Cost Volume Profit Analysis: Establishing a Decision Model

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Ryan Lagano
Professor Van Leer
Accounting 200-010 Honors Paper

Cost Volume Profit Analysis: Establishing a Decision Model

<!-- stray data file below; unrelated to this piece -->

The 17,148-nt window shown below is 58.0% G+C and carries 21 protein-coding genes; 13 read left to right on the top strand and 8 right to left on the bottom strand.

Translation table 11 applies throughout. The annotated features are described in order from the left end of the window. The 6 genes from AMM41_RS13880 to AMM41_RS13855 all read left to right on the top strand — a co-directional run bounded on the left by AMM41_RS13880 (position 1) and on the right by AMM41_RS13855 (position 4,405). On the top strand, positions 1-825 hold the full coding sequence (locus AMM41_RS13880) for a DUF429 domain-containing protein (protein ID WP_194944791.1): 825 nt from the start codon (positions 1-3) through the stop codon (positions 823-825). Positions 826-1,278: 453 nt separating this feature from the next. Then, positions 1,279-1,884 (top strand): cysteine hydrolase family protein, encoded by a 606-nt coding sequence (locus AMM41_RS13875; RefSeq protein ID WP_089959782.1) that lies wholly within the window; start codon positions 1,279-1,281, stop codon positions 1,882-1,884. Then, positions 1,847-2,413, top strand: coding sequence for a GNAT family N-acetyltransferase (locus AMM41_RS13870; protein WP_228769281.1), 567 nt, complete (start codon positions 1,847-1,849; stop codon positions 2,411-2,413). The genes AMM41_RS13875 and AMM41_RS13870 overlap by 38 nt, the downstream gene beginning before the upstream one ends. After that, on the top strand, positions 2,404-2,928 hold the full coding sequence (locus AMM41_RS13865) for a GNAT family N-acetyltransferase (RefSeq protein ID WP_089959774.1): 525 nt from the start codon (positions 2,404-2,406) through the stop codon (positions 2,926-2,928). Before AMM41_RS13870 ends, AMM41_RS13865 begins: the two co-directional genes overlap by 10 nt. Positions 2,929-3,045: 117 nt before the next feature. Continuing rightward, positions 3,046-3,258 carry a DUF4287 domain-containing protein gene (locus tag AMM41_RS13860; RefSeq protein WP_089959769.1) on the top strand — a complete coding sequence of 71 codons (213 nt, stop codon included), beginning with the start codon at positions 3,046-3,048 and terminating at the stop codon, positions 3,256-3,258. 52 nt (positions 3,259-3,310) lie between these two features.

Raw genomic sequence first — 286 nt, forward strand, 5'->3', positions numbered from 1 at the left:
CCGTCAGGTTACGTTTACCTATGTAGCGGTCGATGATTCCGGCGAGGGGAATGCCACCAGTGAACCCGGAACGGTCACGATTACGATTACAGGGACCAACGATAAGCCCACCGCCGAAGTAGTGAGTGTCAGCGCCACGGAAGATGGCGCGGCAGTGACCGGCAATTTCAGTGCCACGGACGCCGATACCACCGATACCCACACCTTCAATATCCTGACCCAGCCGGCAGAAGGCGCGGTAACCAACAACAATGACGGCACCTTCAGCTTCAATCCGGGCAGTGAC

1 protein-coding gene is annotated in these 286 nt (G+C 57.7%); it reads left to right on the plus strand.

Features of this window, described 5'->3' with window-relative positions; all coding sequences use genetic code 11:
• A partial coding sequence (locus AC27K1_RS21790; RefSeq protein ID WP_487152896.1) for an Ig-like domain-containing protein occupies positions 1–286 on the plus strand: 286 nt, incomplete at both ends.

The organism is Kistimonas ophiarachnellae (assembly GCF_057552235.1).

In today’s modern world of businesses and corporations, there is a common goal shared throughout every industry: increase profits. With increases in technology and developing methods, businesses have come far lengths in increasing their profits, or operating income. Controlling costs is the key to a successful operation. Executives and managerial departments are using what they know about costs to create business strategies. By gathering information on market demand and combining it with a marketing strategy that focuses on higher margin products, companies are able to continue and increase profits and survive. The Cost Volume Profit Analysis is the paramount and most cost efficient way of doing so. By understanding the economic consequences of cost structure, contribution margin, and break-even sensitivity, a business can create a decision model to enhance the company’s profitability. A brief outline is necessary in understanding the Cost Volume Profit analysis (or CVP) and creating a decision model. In a very general outlook, the CVP looks at how fixed, variable, and mixed costs change with changes in sales volume. The main goal is to determine what factors control costs and see how management can use this information to improve planning and control activity. The first step in any CVP analysis is picking an activity base relative to the nature of the company’s operation. For instance, a retail operation may use output while a manufacturing operation may use input as their base. After establishing a base, it is necessary for the company to identify all fixed, variable, and overhead costs. This is not an easy task, as what is to be considered one category of cost may change in a different environment. The CVP looks at how each of these costs affects the operating income. Each cost has its own behavior when referring to the CVP analysis. Fixed costs are costs that are relatively constant no matter what the sales volume is. Therefore, as sales volume increases the contribution of fixed cost per unit decreases while the effect of total cost remains constant. Variable costs are those costs considered to change proportionally to change in volume. In this case, as sales volume increases the variable cost per unit stays relatively the same. Thus, the contribution of variable costs to total cost increases as sales volume increases. This proportionality is assumed to be linear, one of the many complaints of the CVP system. Lastly, the mixed costs, or overhead costs are factored in. Overhead cost is a very gray area of costs. It consists of variable and fixed costs. CVP attacks these semivariable costs using two methods: high-low and least squares. High-low analyzes the extremes of the costs incurred and uses point-slope form to create an estimated linear equation for that certain costs. The least-squares method is a little more costly, but is much more accurate to the actual cost equation by using a line of best fit. Once these costs are sorted and determined, various relationships can be found that help a company make management decisions. Profit, or operating income, is known to be revenue minus the operating and manufacturing costs. Graphically, the CVP shows two lines, the total costs (in y=mx+b form) and revenue (simply sales price * quantity sold, y=mx form). The intersection of these two lines brings a very interesting and possible the most important result of CVP analysis. This point is the point where the company breaks even, or the level of activity at which operating income is equal to zero. Further mathematical relationships tell management even more about this break-even point and its characteristics. One way CVP analysis goes about this is using the contribution margin. Simply put, it is the amount by which revenue exceeds variable costs. It states that for every dollar of sales past the...
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